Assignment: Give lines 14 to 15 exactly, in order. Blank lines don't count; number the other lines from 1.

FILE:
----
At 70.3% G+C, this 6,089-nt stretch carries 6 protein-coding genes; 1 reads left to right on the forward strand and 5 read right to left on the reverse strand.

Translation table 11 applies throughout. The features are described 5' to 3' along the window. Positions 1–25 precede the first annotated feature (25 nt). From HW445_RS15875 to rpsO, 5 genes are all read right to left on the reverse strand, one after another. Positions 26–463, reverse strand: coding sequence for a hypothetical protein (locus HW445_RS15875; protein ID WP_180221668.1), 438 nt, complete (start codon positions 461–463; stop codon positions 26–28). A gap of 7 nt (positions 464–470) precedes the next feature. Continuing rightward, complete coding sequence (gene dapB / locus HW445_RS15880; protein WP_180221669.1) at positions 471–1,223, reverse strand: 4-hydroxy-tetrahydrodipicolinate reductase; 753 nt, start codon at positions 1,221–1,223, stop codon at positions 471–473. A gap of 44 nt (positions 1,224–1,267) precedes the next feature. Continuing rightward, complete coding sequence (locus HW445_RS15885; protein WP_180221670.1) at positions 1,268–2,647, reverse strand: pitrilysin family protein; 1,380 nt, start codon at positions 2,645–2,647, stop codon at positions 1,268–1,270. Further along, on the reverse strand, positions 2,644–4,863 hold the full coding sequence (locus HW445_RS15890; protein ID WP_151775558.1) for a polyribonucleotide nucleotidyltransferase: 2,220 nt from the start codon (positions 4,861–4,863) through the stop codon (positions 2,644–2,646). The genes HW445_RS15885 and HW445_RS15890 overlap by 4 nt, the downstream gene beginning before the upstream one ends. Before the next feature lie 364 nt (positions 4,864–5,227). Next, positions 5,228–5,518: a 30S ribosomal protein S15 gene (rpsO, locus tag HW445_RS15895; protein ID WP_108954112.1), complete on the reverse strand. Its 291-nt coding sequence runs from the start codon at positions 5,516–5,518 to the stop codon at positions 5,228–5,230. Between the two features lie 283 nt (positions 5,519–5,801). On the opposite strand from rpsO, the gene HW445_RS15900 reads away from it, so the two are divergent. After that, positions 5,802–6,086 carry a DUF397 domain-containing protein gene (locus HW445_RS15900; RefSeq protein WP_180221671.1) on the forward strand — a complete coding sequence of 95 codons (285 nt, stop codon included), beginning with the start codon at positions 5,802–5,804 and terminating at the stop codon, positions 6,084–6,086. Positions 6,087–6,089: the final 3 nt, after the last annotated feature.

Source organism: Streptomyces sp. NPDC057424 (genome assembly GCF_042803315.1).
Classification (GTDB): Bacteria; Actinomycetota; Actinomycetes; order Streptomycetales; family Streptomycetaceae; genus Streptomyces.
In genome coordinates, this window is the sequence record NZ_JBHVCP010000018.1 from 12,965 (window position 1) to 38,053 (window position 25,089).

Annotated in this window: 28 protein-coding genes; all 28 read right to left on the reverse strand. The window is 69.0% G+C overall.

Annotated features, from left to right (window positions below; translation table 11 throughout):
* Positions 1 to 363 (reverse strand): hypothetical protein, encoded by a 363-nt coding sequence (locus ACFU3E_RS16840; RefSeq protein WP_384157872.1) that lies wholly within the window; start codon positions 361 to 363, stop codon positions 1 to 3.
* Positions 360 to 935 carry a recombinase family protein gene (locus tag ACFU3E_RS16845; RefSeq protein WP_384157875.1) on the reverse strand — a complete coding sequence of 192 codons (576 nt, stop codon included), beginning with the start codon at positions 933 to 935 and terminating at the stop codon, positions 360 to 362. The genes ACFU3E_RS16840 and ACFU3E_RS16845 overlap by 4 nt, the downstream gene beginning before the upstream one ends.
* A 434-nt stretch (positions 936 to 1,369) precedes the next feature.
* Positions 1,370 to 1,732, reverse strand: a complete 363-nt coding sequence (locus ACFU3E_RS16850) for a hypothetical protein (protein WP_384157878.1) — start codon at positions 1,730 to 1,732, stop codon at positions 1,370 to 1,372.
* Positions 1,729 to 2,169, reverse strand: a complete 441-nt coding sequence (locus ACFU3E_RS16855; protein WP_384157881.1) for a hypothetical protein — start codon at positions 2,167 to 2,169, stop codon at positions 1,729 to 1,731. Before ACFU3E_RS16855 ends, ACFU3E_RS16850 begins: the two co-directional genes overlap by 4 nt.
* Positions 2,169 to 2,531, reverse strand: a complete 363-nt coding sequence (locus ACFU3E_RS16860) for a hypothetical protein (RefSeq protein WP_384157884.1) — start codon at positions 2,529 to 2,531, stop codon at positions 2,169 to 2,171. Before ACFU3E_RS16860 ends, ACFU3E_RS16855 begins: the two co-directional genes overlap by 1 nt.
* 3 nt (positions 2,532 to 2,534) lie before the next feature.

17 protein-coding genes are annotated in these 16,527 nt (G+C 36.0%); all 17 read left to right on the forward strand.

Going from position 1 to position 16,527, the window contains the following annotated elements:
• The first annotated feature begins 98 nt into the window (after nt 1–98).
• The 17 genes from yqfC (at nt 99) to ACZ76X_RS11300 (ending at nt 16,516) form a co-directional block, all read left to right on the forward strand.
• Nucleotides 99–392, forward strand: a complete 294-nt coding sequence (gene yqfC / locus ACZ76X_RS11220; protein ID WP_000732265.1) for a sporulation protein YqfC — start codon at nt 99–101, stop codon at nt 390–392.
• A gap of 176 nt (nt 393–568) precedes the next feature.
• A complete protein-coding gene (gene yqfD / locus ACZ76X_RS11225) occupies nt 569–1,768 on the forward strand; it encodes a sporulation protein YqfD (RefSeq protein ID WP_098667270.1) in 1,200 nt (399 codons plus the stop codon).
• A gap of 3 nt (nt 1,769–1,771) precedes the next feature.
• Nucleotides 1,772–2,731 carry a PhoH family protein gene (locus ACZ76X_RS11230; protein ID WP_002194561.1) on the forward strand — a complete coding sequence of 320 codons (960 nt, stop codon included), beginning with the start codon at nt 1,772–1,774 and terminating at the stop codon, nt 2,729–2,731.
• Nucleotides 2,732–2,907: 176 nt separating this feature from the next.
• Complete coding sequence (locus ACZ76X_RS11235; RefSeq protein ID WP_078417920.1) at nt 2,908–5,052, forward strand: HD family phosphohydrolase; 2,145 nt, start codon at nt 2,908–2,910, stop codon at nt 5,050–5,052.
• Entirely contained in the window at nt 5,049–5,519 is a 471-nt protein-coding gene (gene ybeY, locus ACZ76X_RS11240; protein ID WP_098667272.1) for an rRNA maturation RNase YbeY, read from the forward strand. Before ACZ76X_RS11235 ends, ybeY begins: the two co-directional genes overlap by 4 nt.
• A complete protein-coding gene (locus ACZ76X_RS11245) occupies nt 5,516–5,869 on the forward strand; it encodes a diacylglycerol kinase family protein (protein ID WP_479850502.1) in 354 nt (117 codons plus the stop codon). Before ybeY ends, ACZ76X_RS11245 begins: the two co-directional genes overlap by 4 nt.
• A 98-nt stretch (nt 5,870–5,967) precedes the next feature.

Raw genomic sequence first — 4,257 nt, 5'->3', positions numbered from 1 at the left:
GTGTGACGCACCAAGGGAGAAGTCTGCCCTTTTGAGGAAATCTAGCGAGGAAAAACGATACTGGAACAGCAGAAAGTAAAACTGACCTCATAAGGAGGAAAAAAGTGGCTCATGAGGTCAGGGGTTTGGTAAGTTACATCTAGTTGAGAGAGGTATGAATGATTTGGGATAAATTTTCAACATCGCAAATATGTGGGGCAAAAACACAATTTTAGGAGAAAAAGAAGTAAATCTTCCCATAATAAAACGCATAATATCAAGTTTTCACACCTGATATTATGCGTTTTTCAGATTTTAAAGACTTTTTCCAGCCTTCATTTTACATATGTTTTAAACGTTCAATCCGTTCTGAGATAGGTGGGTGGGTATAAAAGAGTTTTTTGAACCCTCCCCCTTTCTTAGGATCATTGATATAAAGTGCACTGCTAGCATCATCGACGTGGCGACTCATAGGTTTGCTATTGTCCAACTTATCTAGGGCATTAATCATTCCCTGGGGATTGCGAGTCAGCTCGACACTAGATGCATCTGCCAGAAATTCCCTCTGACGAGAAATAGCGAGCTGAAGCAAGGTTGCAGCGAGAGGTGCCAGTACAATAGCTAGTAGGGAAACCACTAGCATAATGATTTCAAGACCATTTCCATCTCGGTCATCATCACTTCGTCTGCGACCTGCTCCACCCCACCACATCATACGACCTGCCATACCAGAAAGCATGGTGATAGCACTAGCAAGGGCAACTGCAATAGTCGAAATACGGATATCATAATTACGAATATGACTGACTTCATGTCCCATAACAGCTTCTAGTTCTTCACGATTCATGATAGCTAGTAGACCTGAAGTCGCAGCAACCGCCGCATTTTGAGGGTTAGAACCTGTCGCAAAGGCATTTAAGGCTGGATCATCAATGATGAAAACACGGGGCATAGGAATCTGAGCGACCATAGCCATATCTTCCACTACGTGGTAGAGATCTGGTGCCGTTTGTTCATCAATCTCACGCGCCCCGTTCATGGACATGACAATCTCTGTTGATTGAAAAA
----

* 3 nt (positions 2,532 to 2,534) lie before the next feature.

17 protein-coding genes are annotated in these 16,527 nt (G+C 36.0%); all 17 read left to right on the forward strand.